Soul & Brain 8 October 2015
The inspiration for my “Soul & Brain” series of articles originated when I came across the research of Dr. Andrew Newberg, a neuroscientist exploring the relationship between brain function and religious and spiritual experiences.
I coupled Dr. Newberg’s findings with my own life experiences and arrived at similar conclusions. Our biological brain is wired to seek out the sacred, something that is beyond our physical limits. To me and others that Something off course is GOD.
My attempt was to explain how the brain works and link it to the existence to the Soul. I presented some of the experimental results of Dr. Newberg, but came up short in my explanation on how the brain actually functions in those of us that developed a spiritual self-awareness and faith in God as oppose to those who do not. It’s going to require a lot more studying and time for me to be knowledgeable on this subject before I pen a good presentation.
In the last two “Soul & Brain” articles, I shared personal experiences of two close friends physically dying, yet continued to exist to those they touched with their goodness and grace.
My plan is to continue studying the research work of Dr. Newberg and other neuroscientists and present it in future articles of Soul & Brain”. In the meantime, I am changing directions and will continue the “Soul & Brain” series from first a historical perspective showing how in the Western civilization the belief in God and the Soul originated and then evolved to our current religious institutions and beliefs.
Our journey begins with Moses and the “Jewish Bible”, then with Plato and the “Dialogues of Plato”, and then Jesus and the New Testament. From there we will travel through the Middle Ages, the Renaissance, the Modern Era, and up to the present time. Along the way we will briefly review the works of some the leading Western philosophers that had an influence on our understanding of the Soul and God.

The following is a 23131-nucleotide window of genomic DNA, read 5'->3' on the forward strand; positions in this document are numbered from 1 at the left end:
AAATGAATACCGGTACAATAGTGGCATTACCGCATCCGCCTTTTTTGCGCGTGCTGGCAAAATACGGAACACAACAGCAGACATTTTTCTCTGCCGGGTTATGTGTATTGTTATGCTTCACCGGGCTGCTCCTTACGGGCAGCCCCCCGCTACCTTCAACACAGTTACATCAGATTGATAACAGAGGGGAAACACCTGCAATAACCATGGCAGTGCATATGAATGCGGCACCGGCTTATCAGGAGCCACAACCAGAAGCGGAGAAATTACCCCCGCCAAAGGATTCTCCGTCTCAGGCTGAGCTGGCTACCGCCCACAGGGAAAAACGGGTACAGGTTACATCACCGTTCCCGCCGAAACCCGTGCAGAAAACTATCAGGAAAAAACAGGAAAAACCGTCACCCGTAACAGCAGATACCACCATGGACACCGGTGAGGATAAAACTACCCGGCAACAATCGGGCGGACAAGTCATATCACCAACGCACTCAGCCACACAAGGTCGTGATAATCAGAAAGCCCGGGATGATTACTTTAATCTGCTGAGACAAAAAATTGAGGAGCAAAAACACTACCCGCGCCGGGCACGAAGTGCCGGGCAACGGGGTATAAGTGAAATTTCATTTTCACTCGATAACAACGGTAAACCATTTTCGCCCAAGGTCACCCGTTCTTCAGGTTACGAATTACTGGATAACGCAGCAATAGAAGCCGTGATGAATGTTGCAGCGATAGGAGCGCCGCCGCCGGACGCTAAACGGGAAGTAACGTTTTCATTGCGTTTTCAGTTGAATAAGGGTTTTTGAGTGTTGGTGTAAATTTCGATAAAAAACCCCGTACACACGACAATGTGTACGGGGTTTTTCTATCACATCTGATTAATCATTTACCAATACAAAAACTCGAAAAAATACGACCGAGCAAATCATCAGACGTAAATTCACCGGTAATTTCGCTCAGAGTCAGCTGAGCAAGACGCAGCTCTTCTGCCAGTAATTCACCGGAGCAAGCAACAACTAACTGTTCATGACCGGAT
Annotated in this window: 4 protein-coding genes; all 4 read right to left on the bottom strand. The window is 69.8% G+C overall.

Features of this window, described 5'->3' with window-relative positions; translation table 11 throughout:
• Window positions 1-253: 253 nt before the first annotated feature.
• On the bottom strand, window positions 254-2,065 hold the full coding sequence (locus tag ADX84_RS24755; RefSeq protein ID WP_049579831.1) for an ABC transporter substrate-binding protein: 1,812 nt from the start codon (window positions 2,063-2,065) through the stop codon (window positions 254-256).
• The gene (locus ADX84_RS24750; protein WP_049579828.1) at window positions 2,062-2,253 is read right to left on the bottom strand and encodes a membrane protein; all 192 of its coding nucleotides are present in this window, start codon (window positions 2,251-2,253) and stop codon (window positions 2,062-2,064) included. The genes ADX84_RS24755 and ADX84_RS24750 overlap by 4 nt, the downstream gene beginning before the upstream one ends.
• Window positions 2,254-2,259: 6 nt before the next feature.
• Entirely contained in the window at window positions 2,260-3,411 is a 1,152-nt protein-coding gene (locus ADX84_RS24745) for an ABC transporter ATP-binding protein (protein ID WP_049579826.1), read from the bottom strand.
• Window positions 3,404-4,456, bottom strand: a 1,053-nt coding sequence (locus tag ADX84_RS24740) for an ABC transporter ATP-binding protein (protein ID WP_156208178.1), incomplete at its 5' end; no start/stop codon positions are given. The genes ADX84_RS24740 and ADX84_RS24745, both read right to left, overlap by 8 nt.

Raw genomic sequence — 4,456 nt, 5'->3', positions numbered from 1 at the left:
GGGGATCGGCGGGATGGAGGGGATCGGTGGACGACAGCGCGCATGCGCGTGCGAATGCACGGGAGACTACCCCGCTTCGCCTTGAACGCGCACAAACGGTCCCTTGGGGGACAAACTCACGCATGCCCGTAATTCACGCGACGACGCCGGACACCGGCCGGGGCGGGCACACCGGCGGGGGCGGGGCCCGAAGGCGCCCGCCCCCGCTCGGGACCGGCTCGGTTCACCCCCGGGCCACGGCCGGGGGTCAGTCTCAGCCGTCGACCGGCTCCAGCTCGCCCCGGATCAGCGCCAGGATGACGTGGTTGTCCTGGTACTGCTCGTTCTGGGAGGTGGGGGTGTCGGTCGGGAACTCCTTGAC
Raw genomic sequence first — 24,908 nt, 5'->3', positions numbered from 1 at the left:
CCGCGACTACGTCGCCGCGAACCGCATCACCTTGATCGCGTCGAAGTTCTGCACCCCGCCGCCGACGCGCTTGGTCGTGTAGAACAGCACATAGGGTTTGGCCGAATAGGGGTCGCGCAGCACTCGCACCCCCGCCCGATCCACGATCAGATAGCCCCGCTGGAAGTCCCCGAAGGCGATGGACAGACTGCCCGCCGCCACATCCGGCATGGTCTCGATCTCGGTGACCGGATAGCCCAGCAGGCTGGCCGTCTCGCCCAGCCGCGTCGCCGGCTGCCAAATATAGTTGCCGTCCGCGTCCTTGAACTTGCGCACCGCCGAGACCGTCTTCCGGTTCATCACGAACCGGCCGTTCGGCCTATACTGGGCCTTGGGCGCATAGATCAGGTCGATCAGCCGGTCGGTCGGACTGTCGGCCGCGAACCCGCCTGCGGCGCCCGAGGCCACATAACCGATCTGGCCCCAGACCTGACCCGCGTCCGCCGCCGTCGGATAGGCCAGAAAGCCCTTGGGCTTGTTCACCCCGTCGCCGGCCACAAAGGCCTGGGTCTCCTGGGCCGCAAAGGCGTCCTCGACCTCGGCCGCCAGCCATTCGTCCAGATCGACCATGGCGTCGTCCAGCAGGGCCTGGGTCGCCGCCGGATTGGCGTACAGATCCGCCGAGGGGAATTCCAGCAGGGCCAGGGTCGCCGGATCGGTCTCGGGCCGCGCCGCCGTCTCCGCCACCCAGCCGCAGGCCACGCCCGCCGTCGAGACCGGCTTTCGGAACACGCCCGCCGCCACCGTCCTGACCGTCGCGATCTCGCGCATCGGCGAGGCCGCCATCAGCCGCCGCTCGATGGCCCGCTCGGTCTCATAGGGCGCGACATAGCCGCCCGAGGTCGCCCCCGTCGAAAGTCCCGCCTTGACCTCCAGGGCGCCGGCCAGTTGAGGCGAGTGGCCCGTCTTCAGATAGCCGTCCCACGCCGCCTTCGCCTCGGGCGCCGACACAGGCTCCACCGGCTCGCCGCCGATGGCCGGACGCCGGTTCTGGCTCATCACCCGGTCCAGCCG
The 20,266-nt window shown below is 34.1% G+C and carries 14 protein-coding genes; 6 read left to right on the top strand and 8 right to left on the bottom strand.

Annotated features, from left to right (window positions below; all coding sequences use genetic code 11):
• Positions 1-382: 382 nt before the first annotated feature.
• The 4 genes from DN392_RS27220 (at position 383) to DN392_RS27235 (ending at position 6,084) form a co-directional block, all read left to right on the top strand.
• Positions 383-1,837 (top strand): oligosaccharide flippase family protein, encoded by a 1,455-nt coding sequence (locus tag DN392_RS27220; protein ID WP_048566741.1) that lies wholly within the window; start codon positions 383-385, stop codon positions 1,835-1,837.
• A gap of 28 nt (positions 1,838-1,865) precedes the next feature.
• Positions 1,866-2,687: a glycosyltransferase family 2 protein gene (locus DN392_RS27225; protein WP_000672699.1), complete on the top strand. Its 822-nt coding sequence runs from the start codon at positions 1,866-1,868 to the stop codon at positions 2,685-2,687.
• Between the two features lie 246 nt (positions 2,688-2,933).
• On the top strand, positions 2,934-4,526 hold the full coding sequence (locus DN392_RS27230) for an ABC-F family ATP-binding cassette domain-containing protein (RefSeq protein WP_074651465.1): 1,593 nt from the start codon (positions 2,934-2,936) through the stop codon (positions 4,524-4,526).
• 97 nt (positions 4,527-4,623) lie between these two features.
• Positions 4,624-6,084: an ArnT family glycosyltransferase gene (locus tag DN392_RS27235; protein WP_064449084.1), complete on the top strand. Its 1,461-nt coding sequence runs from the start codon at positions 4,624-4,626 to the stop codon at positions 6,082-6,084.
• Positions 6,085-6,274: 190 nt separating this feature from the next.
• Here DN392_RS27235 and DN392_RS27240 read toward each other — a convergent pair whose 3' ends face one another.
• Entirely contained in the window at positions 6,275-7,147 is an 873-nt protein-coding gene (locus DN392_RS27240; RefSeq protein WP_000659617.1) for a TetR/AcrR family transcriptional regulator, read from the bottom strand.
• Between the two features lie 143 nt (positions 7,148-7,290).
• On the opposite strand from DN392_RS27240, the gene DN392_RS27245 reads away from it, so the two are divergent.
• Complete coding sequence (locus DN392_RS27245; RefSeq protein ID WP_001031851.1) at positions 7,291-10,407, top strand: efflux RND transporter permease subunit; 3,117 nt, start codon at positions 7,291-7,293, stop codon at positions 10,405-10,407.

Our starting point is about 3315 years ago (1300 BC), with the writings of the first books of the Bible. The first 5 books also known as the Torah, Genesis, Exodus, Leviticus, Numbers, and Deuteronomy were ascribed to be written by Moses. The other books of the Hebrew Bible were written a little later and together with the Torah are referred to as the “Sacred Scriptures”.
A brief synopsis of the early books of the Bible is as follows. In Genesis, God creates a perfect world for humanity, but things go awry. People continuously disappoint God by disobedience and choosing evil over good. God decides to destroy creation with the exception of Noah and his family along with many animals by flooding the Earth. After the flood, God has a change of heart about destroying humanity and decides to focus attention on one specific person and his descendants to restore good moral behavior to humanity. God picks Abraham and his descendants as God’s chosen people (the Jews) to accomplish this task. In turn Abraham’s descendants with God’s help will themselves obey God’s Laws and then reform the other nations to be good moral people. This plan does not work very well either but God keeps the promise not to destroy Humanity and the world.
I am not going to continue with the other stories of the “Sacred Scriptures” (named as Old Testament by Christians). The point I would like to make is God in the Sacred Scriptures is anthropomorphic. This means God has Human attributes. At times God gets angry, other times feels compassion. For misdeeds God punishes, for good moral behavior rewards. God communicates verbally with Adam & Eve, Moses and then the Prophets.
For the Hebrews, God’s presence is represented first in the Ark of the Covenant (a mobile tent-shrine) in Exodus as the Jews travel through the desert on the way to the Promise Land, then in the Holy of Holies inside the Tabernacle in the Temple of Jerusalem. Today God’s presence is represented in the Torah Scrolls in a repository wall of a Synagogue.
For Christians God’s presence is in the Humanity of Jesus.
Our next stop is 448 years before the birth of Jesus. The place is Athens, Greece; the main Character is Plato, a student of Socrates and teacher of Aristotle. Plato’s major writings are a collection of work known as the “Dialogues of Plato”. Examples are: Republic (Heaven - Allegory of the Cave) , Phaedo (Immortal Soul), Symposium (phenomenon of love) , and Timaeus (God as Creator).
In the “Dialogues of Plato”, God is Spiritual, Eternal, and the Supreme Good. Plato also introduces us to the concepts of the Immortal Soul and Heaven. Later both Jewish and Christian scholars will incorporate Plato’s ideas about God, the Soul, and Heaven into their religious traditions.
“Soul & Brain 9” will present how the three religious cultures, Judaism, Greek Spirituality, and Christianity interacted and started the evolution to our present day belief traditions.